The Athex Composite index has risen 35% since the end of last year, making it the best performer in Europe this year and putting the benchmark on track for its biggest advance since 1999, when the value of the gauge doubled.
The rally began at the end of December as investors bet that then-Prime Minister Alexis Tsipras —who lost popularity with both businesses and middle-class households after raising taxes to meet budget targets—would be replaced by Kyriakos Mitsotakis. Investors are now looking to Mitsotakis, who took power last month, to deliver on his election promises of lowering taxes and cutting through red tape on investment projects to bolster economic growth.
“There’s been a turning point for investor perception,” said Giuseppe di Mino, a managing partner at London-based Amber Capital. “It will be very interesting to see what they do, beyond what they say they will do.”
Amber Capital, which has $1.5 billion in assets under management, has been investing in Greece’s consumer-product companies, Mr. di Mino said. His firm currently owns less than 2% of Athens-based online-gaming company OPAP , but is considering buying more of the stock if the new government is able to deliver on promises to boost economic activity, he said.
The change in investors’ sentiment—underscored by an increase in the price-to-future earnings ratio on the Athex index to 14.1 from 10.4 at the end of 2018—marks a sharp turnaround for Greek equities. They have gone from trading at a discount in relation to the pan-continental Stoxx Europe 600 index in December, to a premium in recent weeks. And that is despite an increase in the valuations on the broader gauge in the same period.
“It seems that investors—both Greeks and non-Greeks—seem to have faith in the new government,” said Ioannis Kokkoris, chair in competition law and economics at the Queen Mary University of London.
Still, Greece’s benchmark equity index remains 84% below its October 2007 level, while its economy has shrunk almost 25%. The prospects for the economy also remain grim—with high unemployment rates and tax rates that are suffocating business activity—while red tape and slow-moving legal system have long-acted as a deterrent to foreign investments.
The latest developments in Argentina—where markets were roiled this week by political upheaval—may also act as a cautionary tale for investors. Investors’ concerns about the possible return to power of the populist Peronist movement saw the Argentine peso weaken more than 30% against the dollar before the central bank stepped into currency markets Monday, while the benchmark stock index closed 38% lower.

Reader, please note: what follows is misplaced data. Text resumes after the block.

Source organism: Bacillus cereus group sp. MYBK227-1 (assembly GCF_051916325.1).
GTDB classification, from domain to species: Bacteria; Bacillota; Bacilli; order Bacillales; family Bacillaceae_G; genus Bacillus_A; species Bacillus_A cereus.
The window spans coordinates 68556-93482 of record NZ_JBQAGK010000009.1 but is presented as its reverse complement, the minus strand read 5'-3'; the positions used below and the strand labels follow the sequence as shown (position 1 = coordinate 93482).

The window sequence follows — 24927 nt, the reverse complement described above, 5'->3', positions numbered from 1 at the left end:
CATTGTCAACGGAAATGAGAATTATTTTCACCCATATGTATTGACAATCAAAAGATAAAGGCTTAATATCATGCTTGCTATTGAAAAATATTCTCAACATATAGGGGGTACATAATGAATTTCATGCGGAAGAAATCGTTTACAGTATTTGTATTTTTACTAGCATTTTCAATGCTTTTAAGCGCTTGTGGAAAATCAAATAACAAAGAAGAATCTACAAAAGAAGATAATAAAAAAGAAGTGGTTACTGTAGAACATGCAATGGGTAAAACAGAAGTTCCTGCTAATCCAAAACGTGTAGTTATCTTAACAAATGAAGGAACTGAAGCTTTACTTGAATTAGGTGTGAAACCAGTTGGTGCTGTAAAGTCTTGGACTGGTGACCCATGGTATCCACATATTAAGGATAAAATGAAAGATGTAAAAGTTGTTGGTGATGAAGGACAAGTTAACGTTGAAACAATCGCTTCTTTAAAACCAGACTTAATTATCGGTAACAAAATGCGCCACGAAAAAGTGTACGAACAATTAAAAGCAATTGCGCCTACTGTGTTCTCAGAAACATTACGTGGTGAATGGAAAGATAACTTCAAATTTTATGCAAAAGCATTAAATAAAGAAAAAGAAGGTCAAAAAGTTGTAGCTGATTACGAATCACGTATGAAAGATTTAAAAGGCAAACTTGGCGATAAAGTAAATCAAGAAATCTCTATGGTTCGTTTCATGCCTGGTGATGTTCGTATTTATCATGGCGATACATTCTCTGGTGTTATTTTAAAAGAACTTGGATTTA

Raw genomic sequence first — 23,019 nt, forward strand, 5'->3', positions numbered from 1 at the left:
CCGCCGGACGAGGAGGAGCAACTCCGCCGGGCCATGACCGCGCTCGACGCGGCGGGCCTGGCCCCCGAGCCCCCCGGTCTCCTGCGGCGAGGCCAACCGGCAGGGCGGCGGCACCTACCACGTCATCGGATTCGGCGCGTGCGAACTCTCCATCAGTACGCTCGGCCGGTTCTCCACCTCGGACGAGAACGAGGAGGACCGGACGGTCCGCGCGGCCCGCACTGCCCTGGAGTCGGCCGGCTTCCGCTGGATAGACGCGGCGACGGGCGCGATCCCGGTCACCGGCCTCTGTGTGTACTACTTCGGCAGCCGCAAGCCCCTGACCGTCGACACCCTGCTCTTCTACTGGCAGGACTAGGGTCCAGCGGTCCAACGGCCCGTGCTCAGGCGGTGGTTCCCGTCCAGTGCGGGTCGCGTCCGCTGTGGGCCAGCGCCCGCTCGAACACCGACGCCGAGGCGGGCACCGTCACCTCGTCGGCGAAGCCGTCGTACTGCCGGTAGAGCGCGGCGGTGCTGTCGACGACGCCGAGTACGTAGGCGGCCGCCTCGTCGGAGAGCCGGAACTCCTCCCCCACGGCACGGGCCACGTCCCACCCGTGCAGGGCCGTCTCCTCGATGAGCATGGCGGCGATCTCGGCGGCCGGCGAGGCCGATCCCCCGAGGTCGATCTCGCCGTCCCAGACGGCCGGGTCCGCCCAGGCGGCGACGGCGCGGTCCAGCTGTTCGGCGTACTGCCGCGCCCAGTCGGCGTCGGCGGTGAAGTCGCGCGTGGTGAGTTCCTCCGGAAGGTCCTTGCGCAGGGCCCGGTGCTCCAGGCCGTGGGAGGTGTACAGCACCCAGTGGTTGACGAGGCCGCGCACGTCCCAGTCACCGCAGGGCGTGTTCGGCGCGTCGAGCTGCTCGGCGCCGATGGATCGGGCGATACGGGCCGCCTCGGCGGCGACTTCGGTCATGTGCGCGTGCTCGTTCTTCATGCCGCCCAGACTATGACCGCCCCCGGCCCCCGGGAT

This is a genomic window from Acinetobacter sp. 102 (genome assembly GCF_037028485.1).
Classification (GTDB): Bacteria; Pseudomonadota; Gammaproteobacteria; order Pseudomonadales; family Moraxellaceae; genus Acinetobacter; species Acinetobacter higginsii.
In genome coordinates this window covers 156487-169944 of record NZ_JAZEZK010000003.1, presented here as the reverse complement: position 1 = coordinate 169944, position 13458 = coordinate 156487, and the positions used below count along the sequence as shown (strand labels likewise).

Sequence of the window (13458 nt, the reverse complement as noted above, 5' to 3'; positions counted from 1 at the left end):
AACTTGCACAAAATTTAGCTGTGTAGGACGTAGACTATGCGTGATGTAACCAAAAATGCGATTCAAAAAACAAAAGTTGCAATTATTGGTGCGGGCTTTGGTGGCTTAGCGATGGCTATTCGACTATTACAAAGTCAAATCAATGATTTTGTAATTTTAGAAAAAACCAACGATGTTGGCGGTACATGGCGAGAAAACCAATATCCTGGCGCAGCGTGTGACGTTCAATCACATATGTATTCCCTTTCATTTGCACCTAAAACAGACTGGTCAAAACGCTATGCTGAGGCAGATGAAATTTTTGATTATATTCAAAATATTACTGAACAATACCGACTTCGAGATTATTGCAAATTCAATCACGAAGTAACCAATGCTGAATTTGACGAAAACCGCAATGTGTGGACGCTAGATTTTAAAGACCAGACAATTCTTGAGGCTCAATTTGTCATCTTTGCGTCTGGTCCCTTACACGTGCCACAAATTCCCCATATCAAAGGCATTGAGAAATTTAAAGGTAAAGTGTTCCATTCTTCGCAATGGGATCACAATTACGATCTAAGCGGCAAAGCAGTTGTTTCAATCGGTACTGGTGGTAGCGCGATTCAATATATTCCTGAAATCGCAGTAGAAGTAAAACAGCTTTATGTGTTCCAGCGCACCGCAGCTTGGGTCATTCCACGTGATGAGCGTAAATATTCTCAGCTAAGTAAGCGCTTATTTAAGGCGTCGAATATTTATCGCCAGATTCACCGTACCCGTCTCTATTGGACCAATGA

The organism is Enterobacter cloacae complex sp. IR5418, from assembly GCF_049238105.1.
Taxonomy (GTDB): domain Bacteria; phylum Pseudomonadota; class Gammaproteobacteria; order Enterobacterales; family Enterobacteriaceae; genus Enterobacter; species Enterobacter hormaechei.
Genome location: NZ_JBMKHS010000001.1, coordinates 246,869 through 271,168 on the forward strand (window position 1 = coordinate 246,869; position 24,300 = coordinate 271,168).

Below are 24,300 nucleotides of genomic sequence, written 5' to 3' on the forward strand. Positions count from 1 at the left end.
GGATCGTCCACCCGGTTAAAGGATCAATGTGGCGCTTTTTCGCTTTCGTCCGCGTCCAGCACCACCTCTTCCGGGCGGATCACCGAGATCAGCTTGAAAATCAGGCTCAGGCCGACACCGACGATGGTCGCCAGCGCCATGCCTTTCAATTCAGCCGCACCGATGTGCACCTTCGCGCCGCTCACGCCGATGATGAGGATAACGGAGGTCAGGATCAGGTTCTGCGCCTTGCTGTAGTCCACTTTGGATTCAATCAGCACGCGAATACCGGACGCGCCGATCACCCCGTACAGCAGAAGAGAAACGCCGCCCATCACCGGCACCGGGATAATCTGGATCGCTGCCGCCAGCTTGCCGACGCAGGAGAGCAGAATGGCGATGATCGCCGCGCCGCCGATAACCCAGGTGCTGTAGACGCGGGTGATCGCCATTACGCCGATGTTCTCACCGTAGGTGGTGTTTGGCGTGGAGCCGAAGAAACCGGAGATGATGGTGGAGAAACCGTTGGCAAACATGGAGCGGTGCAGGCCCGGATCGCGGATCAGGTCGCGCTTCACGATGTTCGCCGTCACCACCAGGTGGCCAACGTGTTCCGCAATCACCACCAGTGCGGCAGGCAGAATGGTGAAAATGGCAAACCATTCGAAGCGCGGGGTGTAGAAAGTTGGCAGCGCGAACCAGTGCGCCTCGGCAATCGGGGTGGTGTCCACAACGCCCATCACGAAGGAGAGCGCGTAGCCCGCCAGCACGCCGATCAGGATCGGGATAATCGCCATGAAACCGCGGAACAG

But the rise of Mitsotakis’s conservative party has left many investors speculating that the worst of the post-2008 crisis period—when Greece was among the most badly hit European nations and was forced to adopt a series of stringent austerity measures to balance its books—may be over.
“2019 started much better, and I think the background for the whole story is that a lot of different adjustments over the last 10 years are done,” said Tim Umberger, a partner at Sweden’s East Capital, which manages 3.8 billion euros in assets. “I think the jury is out there, but one should not underestimate the opportunity for the country to grow.”
Umberger said his firm has been investing in Greek banks, which he sees as cheaply valued, since the beginning of the year. He declined to name the specific lenders.
Those avoiding the banking sector are looking further down the road to companies that can tap into Greeks’ disposable income, once the promised tax-reductions kick in.
For instance, William Scholes, investment director for global emerging-market equities at Aberdeen Standard Investments, said he has been buying shares in toy store Jumbo SA,household-products company GR Sarantis SA and consumer-goods company Fourlis Holdings SA. The asset manager, which has $643.3 billion in assets under management, began investing in the stocks about two years ago and now has a little over $7.5 million in the stocks.
While the interest of such foreign investors to Greece’s stock market may cheer many in the nation, others are betting that it could be just the start of a much bigger rally, if the new government delivers on its promises to bolster economic growth.
“We have seen the twinkle in the eye, but I don’t think we’ve seen the main flow,” said Spyros Malavazos, executive director of equities and derivatives for Greece-based Alpha Finance. “Not yet.”